Qatada once called on British Muslims to martyr themselves
Islamic preacher Abu Qatada has been granted bail with a highly unusual 22-hour curfew by the Special Immigration Appeals Commission (SIAC).
Qatada last month won an appeal against deportation to Jordan but remained in prison. He could now be free in weeks.
The Home Office, which is appealing against the deportation decision, said it was extremely disappointed.
Qatada, a Palestinian-Jordanian, was convicted in his absence in Jordan of terrorist offences in the 1990s.
Home Secretary Jacqui Smith said: "I am extremely disappointed that the courts have granted Abu Qatada bail, albeit with very strict conditions.
"Public safety is our main priority and we will take all steps necessary to
protect the public.
"I am already seeking to appeal the Court of Appeal's decision that it is not safe to deport Qatada and we will continue with deportation action with this and the other Jordanian cases."
Qatada is being held in Long Lartin jail in Worcestershire, but could be released within weeks.
He became one of the UK's most wanted men in December 2001 when he went on the run on the eve of government moves to introduce new anti-terror laws allowing suspects to be detained without charge or trial.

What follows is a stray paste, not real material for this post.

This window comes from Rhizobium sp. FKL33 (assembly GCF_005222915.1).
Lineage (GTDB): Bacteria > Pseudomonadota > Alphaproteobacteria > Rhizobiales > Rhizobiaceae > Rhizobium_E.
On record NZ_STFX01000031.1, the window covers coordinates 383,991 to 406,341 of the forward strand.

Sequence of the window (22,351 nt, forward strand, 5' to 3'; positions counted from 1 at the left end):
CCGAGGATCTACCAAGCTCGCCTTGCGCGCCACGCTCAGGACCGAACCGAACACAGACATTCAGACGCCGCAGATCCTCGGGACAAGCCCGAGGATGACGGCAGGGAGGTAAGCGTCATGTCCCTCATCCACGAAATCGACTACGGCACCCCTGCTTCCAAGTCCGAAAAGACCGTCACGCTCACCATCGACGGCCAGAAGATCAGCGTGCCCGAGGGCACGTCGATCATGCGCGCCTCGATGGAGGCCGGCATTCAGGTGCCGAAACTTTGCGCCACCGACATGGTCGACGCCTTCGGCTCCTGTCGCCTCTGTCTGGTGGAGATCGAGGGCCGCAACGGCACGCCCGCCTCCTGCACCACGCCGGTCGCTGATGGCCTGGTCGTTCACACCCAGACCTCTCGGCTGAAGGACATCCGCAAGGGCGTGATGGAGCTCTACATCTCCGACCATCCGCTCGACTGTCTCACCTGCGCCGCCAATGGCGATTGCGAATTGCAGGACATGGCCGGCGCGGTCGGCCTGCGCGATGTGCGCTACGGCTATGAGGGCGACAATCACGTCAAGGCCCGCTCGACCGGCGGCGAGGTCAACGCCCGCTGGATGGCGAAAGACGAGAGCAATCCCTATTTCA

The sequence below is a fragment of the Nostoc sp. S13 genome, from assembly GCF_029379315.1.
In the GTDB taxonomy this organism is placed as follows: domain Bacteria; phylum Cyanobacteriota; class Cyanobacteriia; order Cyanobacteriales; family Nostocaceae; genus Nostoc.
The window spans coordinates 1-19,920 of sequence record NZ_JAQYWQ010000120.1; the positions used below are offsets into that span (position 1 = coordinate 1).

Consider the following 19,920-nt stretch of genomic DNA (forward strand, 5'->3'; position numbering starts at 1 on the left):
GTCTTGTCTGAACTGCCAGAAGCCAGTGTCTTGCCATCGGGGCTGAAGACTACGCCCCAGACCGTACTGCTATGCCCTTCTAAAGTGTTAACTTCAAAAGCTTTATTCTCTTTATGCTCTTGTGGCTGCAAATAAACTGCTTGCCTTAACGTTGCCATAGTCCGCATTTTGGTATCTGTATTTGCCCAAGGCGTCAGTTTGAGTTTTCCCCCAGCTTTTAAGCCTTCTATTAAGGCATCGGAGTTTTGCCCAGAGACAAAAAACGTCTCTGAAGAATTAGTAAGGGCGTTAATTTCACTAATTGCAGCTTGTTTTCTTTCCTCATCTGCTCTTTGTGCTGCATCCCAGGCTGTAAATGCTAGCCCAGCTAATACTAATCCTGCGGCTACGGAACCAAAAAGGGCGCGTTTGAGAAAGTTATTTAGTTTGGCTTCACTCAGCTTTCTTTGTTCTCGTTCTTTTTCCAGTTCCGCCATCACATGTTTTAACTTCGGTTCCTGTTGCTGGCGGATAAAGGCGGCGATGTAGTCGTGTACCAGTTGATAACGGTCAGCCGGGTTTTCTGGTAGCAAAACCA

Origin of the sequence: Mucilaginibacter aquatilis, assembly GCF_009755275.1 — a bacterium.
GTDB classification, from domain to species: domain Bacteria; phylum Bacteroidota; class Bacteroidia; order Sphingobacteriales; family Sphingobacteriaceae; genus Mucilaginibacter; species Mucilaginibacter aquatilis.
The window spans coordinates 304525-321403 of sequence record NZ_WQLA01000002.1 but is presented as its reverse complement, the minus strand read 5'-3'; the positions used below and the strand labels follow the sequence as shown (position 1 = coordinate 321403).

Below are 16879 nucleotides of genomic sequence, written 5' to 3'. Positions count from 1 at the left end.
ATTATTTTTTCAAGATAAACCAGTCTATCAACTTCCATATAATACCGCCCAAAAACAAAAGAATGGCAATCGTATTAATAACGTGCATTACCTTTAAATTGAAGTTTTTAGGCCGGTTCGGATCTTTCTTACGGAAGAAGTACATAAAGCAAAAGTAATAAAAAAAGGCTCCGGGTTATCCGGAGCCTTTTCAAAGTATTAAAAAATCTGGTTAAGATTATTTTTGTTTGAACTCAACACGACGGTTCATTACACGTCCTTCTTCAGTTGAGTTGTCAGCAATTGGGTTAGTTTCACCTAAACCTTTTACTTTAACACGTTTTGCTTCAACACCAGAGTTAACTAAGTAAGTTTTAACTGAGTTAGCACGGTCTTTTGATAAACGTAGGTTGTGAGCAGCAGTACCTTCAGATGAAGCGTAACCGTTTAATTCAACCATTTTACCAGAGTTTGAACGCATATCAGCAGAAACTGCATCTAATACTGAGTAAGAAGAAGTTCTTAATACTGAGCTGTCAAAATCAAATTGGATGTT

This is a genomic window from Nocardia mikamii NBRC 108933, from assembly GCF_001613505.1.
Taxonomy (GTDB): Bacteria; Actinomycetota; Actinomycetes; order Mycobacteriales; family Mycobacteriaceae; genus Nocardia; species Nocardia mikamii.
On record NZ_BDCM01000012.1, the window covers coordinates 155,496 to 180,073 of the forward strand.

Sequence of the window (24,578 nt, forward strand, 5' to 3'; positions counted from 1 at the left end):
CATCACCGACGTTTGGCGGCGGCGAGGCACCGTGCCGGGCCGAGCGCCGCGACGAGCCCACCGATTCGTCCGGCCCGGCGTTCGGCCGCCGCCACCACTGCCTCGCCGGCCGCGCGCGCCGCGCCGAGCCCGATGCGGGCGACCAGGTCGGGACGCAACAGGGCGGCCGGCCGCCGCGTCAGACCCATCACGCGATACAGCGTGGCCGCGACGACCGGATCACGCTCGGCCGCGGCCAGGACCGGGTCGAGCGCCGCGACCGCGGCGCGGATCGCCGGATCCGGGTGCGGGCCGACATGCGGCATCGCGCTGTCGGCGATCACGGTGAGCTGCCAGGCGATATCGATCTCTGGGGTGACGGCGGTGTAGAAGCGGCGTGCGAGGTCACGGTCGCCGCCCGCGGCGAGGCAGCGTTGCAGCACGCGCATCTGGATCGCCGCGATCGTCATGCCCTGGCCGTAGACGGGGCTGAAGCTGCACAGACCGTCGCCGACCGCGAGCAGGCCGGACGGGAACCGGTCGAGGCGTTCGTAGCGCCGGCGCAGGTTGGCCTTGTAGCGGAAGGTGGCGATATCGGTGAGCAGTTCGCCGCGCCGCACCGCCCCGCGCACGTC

In October 2002 the authorities tracked him down to a council house in south London and took him to Belmarsh Prison.
He was eventually freed on bail in March 2005, but was made the subject of a control order to limit his movements.
In August that year he was taken back into custody pending the extradition to Jordan.
SIAC had originally dismissed the firebrand preacher's appeal against deportation on the grounds that Amman had signed a "memorandum of understanding" with the UK.
'Prevention and prosecution'
These agreements, sometimes called MOUs, are designed to give reassurance that countries with poor human rights records will not torture or ill-treat anyone returned to their soil.
However, the Court of Appeal concluded SIAC had misdirected itself in law and its decision could not stand because of the issue of evidence obtained by torture in Jordan.
At the time, Home Office minister Tom McNulty said he was confident Qatada would be deported, adding that "in the meantime, he remains behind bars."
Shadow home secretary David Davis said the situation "undermines the government's assurances that memorandums of understanding are the solution to deporting terror suspects".
He said: "The government should at last answer our calls to focus on prevention and prosecution - for example by allowing the use of intercept evidence in court - rather than just trying to deport these individuals once they are here".
The shadow home secretary also called for the creation of a "dedicated UK Border Police" in order to "prevent foreign terror suspects from entering the country in the first place".